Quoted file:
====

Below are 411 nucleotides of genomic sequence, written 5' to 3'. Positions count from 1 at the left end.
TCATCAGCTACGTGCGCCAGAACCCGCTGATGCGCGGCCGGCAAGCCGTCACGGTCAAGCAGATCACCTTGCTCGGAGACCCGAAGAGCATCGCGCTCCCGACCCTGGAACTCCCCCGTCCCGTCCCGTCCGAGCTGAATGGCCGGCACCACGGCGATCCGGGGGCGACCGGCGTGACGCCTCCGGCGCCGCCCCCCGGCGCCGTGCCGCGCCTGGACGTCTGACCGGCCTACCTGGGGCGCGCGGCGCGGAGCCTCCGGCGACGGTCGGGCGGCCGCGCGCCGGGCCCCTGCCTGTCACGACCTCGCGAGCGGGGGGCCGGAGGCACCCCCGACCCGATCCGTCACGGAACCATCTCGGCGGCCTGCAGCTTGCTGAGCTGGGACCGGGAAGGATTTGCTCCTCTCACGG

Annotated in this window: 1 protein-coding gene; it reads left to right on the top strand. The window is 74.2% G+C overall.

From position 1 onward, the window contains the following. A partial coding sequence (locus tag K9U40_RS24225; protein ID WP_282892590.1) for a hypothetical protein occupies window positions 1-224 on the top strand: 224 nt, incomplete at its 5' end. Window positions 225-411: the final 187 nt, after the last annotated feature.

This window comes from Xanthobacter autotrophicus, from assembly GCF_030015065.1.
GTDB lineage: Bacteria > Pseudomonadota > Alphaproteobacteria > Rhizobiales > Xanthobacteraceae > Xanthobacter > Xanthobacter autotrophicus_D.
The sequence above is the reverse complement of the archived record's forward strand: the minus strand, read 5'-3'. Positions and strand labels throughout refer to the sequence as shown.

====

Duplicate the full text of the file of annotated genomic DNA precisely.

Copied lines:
Below are 411 nucleotides of genomic sequence, written 5' to 3'. Positions count from 1 at the left end.
TCATCAGCTACGTGCGCCAGAACCCGCTGATGCGCGGCCGGCAAGCCGTCACGGTCAAGCAGATCACCTTGCTCGGAGACCCGAAGAGCATCGCGCTCCCGACCCTGGAACTCCCCCGTCCCGTCCCGTCCGAGCTGAATGGCCGGCACCACGGCGATCCGGGGGCGACCGGCGTGACGCCTCCGGCGCCGCCCCCCGGCGCCGTGCCGCGCCTGGACGTCTGACCGGCCTACCTGGGGCGCGCGGCGCGGAGCCTCCGGCGACGGTCGGGCGGCCGCGCGCCGGGCCCCTGCCTGTCACGACCTCGCGAGCGGGGGGCCGGAGGCACCCCCGACCCGATCCGTCACGGAACCATCTCGGCGGCCTGCAGCTTGCTGAGCTGGGACCGGGAAGGATTTGCTCCTCTCACGG

Annotated in this window: 1 protein-coding gene; it reads left to right on the top strand. The window is 74.2% G+C overall.

From position 1 onward, the window contains the following. A partial coding sequence (locus tag K9U40_RS24225; protein ID WP_282892590.1) for a hypothetical protein occupies window positions 1-224 on the top strand: 224 nt, incomplete at its 5' end. Window positions 225-411: the final 187 nt, after the last annotated feature.

This window comes from Xanthobacter autotrophicus, from assembly GCF_030015065.1.
GTDB lineage: Bacteria > Pseudomonadota > Alphaproteobacteria > Rhizobiales > Xanthobacteraceae > Xanthobacter > Xanthobacter autotrophicus_D.
The sequence above is the reverse complement of the archived record's forward strand: the minus strand, read 5'-3'. Positions and strand labels throughout refer to the sequence as shown.